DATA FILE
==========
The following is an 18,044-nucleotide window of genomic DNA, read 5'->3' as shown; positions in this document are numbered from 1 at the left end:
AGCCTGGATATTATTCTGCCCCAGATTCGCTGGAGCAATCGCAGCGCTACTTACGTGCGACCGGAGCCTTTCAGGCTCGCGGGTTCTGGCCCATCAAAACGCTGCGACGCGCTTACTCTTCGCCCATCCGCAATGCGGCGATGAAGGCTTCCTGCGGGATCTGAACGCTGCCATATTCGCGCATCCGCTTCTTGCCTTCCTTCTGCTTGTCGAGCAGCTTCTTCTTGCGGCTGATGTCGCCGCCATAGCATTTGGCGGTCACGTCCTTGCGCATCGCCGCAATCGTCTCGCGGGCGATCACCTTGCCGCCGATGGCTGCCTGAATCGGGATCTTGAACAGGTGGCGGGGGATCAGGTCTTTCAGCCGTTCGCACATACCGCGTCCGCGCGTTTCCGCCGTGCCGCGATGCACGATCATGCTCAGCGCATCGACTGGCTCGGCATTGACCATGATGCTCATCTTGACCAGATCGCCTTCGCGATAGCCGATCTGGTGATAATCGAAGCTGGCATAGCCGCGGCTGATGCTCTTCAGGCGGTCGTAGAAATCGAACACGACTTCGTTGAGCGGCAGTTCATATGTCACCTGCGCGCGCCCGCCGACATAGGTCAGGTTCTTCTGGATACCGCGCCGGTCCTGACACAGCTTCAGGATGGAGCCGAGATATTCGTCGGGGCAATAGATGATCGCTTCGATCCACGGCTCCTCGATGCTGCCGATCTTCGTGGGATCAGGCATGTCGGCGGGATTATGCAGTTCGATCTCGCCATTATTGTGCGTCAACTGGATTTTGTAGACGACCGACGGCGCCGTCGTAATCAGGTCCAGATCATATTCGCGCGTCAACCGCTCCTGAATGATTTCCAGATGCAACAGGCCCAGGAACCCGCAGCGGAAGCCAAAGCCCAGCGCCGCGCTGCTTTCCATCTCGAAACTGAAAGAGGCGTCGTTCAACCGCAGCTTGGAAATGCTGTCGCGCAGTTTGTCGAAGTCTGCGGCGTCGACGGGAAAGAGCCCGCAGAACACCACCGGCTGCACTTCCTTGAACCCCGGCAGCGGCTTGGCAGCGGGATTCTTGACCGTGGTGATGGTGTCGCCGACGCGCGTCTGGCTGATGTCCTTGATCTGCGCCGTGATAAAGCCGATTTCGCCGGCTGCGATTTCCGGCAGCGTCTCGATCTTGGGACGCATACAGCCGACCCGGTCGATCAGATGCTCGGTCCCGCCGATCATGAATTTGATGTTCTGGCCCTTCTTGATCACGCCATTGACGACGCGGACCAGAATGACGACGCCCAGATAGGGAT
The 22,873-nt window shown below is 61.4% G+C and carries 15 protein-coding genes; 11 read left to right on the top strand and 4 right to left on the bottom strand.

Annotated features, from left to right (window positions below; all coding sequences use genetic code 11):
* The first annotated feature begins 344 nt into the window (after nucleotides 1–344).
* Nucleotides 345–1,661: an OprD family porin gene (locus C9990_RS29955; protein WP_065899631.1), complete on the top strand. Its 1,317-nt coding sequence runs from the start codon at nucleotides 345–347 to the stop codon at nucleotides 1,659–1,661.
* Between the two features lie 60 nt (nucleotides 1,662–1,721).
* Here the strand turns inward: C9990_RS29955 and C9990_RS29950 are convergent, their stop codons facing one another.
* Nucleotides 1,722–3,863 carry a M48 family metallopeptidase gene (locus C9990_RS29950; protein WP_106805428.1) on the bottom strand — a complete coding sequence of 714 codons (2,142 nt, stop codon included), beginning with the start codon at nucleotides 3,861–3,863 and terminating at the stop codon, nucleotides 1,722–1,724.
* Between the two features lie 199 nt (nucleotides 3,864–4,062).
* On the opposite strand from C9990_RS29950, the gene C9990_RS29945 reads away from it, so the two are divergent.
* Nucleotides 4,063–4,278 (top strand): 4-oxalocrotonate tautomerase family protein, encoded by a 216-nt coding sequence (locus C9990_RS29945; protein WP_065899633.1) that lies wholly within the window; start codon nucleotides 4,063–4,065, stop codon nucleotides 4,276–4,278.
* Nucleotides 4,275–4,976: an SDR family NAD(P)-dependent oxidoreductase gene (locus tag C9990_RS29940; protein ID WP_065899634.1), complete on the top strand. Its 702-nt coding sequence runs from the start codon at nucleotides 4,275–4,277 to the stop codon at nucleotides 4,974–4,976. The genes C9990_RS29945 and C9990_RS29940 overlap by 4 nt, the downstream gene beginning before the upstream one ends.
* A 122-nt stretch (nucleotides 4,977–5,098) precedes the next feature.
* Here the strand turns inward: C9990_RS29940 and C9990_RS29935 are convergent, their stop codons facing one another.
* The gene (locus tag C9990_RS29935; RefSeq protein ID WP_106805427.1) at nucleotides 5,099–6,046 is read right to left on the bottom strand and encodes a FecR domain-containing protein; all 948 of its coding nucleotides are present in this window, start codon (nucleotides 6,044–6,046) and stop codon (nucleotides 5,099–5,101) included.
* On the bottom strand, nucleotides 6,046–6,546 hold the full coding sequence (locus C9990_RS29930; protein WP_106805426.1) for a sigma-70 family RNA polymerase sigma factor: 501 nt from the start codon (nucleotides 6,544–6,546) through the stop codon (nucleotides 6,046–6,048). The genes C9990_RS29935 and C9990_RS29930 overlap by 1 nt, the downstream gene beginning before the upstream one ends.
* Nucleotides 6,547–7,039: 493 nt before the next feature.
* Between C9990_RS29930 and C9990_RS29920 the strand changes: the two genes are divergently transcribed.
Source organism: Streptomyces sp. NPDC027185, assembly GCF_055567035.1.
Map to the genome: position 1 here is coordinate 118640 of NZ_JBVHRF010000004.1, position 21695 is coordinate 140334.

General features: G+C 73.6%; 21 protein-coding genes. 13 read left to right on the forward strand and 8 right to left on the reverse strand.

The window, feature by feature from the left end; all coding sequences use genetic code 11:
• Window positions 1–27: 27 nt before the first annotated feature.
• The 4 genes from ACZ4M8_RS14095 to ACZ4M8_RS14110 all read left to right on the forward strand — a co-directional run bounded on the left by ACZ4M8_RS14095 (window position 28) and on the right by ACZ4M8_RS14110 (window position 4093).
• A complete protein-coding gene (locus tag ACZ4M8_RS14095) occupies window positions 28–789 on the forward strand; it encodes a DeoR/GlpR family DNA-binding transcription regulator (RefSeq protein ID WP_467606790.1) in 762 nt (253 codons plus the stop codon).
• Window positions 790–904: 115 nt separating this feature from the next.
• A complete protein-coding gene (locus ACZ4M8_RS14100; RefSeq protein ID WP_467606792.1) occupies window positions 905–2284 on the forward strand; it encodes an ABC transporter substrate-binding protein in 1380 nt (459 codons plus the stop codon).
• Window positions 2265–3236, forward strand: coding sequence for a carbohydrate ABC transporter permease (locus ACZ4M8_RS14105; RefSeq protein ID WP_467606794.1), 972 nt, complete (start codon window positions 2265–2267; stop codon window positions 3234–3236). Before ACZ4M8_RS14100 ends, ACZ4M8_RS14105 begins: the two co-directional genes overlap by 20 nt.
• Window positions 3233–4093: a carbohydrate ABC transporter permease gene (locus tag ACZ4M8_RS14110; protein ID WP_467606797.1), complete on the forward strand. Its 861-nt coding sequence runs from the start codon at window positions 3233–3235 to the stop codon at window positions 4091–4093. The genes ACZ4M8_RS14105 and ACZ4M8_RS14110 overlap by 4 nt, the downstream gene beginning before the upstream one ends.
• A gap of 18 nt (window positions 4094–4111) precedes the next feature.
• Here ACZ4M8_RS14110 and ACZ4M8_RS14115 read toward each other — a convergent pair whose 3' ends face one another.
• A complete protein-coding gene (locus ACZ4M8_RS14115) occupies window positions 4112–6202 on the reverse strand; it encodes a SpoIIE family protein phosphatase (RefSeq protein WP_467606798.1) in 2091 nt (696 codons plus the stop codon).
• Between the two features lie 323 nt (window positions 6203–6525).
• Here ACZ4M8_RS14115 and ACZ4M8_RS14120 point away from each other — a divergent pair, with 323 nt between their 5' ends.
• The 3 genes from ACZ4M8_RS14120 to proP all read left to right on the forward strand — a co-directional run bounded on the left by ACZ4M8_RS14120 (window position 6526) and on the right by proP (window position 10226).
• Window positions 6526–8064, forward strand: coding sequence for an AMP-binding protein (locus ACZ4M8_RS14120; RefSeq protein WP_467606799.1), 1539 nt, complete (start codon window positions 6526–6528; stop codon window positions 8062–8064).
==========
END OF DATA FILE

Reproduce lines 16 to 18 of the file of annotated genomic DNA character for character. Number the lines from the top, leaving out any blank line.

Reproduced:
* The gene (locus tag C9990_RS29935; RefSeq protein ID WP_106805427.1) at nucleotides 5,099–6,046 is read right to left on the bottom strand and encodes a FecR domain-containing protein; all 948 of its coding nucleotides are present in this window, start codon (nucleotides 6,044–6,046) and stop codon (nucleotides 5,099–5,101) included.
* On the bottom strand, nucleotides 6,046–6,546 hold the full coding sequence (locus C9990_RS29930; protein WP_106805426.1) for a sigma-70 family RNA polymerase sigma factor: 501 nt from the start codon (nucleotides 6,544–6,546) through the stop codon (nucleotides 6,046–6,048). The genes C9990_RS29935 and C9990_RS29930 overlap by 1 nt, the downstream gene beginning before the upstream one ends.
* Nucleotides 6,547–7,039: 493 nt before the next feature.